Now that it's over, what did we learn?

We started this tournament with five storylines, and we're going to finish with five things we learned now that the games are over.

Shockingly, they are a little different than what we started with.

1. Gary Blair is a man who can talk and a man who can coach. Blair, Texas A&M's gregarious head coach, now earns admission to basketball's cult of personality. Blair is a walking history of the women's game, from his high school days in Texas to his time at Louisiana Tech with Leon Barmore and Kim Mulkey to his history-making tenures at Arkansas and now Texas A&M. Blair might seem like a fine Southern gentleman with the drawl and his love for a good story, but he rode his team hard throughout the season, demanding their stamina and toughness and perseverance. And he got it all when it counted most.

He no longer is just the coach of the team that was the lowest seed to reach the Final Four. Now, at 65, he's the oldest coach to win the women's title.

2. Skylar Diggins has set herself up to be next year's big star in women's basketball. The Notre Dame point guard had an outstanding tournament with four 20-point games -- including 28 against Connecticut in the semifinals -- became a Twitter superstar, and took her team to the title game. But it was a rough ending for the sophomore, who had a costly turnover late in the championship game and left the floor without shaking hands with the Aggies players.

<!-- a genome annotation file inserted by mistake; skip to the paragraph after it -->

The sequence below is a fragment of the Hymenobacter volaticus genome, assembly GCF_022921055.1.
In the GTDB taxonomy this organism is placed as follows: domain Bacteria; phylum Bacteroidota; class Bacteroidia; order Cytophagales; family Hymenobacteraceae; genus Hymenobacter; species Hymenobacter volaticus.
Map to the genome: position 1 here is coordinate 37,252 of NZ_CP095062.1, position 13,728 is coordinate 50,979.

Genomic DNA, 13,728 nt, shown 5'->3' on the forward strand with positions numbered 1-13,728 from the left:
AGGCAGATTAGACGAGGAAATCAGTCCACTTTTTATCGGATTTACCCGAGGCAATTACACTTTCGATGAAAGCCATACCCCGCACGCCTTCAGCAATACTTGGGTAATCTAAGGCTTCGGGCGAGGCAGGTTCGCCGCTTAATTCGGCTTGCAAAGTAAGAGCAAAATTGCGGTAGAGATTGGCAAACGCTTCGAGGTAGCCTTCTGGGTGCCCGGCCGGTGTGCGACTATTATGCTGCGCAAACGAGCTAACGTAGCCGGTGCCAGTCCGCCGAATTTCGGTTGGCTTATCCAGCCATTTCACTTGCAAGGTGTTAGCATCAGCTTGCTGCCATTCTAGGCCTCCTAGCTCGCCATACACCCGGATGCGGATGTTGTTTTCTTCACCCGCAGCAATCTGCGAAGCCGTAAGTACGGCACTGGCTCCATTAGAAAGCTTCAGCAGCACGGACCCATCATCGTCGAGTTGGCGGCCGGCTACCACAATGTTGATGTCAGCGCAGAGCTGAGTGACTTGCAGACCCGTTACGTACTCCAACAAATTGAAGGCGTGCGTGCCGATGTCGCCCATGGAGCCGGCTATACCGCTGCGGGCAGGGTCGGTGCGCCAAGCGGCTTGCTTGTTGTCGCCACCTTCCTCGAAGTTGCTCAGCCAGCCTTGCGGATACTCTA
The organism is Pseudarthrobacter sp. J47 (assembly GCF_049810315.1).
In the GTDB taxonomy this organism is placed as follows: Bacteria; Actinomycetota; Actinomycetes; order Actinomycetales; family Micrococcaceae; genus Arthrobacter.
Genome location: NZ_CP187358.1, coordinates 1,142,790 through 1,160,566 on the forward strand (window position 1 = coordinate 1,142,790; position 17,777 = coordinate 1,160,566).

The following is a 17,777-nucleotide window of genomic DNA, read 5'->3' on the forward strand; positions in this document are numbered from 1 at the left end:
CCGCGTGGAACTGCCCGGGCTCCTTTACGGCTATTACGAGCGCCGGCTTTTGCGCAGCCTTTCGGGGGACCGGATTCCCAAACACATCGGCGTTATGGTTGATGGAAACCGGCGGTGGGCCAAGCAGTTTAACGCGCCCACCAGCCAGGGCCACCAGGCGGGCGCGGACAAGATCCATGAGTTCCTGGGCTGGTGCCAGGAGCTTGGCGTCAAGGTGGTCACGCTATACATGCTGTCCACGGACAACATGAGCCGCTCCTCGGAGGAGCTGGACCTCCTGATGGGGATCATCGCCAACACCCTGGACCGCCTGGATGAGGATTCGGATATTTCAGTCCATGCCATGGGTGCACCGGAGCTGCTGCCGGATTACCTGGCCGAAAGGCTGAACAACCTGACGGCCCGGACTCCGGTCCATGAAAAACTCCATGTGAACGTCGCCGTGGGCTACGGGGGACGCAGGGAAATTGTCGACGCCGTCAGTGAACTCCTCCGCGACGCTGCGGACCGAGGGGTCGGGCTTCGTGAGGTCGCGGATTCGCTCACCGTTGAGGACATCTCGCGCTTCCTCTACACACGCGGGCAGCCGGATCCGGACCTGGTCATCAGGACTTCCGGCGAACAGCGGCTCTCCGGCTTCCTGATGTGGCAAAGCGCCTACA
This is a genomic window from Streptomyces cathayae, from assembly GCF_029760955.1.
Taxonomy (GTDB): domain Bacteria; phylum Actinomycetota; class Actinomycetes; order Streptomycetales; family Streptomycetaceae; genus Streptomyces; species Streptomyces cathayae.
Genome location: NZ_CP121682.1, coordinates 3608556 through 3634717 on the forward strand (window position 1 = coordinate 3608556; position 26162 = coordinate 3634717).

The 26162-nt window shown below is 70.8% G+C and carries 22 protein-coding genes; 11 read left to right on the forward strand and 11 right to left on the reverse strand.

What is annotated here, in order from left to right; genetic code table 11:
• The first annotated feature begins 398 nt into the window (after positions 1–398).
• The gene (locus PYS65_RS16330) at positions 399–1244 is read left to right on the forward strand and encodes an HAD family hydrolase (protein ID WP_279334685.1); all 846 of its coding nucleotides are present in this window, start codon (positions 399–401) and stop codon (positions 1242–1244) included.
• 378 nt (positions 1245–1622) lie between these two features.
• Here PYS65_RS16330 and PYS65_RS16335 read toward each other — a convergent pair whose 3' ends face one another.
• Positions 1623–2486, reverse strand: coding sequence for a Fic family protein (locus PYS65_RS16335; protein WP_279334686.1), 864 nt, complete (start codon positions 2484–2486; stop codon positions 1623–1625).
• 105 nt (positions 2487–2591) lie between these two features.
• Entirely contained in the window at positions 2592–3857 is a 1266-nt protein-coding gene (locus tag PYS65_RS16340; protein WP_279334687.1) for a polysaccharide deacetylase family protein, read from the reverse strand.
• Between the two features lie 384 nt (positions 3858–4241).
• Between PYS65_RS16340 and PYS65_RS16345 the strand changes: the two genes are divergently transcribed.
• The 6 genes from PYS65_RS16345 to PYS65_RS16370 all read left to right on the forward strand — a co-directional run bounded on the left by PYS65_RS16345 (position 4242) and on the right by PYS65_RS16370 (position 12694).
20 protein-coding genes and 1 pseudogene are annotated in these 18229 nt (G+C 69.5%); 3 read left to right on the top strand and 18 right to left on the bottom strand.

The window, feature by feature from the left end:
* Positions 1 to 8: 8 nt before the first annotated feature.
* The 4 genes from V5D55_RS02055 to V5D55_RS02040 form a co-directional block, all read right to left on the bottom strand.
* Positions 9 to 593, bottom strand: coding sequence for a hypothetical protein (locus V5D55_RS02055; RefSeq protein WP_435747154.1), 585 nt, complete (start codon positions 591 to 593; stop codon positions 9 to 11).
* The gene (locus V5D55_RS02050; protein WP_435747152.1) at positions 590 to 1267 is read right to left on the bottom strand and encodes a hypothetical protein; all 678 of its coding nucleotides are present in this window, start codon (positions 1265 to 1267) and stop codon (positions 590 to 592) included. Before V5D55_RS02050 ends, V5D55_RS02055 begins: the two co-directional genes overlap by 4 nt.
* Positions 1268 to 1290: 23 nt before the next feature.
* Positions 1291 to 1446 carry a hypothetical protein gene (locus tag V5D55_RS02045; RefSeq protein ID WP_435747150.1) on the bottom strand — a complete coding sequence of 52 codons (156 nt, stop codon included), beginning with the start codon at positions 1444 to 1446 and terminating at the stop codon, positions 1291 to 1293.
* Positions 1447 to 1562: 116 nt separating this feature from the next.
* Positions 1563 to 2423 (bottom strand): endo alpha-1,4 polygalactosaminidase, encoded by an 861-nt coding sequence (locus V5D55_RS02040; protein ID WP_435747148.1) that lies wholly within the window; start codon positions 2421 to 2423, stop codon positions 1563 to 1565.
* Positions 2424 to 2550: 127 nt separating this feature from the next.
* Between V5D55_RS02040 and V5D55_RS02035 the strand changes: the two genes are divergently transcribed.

Notre Dame coach Muffet McGraw was asked if she would talk with Diggins down the line and help her gain perspective about her success and her disappointment in Indianapolis. "I think it's going to be a while for her to get that perspective," she said. "I think she's extremely hard on herself. And she will spend the entire summer, I'm sure, thinking about this game. And that's probably a good thing for us."

3. Don't assume. At the start of this tournament, we all talked about the No. 1 seeds -- Stanford, Connecticut, Baylor and Tennessee -- and almost nobody else. We all fantasized about the Connecticut-Tennessee semifinal and the Geno and Pat handshake. We pondered how Stanford would deal with Brittney Griner. We did so as if the matchups were a given. A title game between Notre Dame and Texas A&M is a good reminder for everyone that deserving teams come in all shapes and seeds. And that if this season didn't seem that deep, maybe it's because we weren't looking deeply enough.

4. The women can bring the Madness, too. This was a thrilling Final Four with three great games. The combined 16-point margin of victory was the smallest point differential in tournament history. And it was just the second time in the 30-year history of the women's tournament that all three games were decided by single-digit margins.

5. Defense can win championships in women's basketball. It is the team that can score efficiently that usually ends up holding the trophy. But the Aggies got through the first four games of the tournament by holding opponents under 50 points. They badgered Stanford and Notre Dame into mistakes in the Final Four, played from behind twice, hit some big shots and won a title. Refreshing all the way around.

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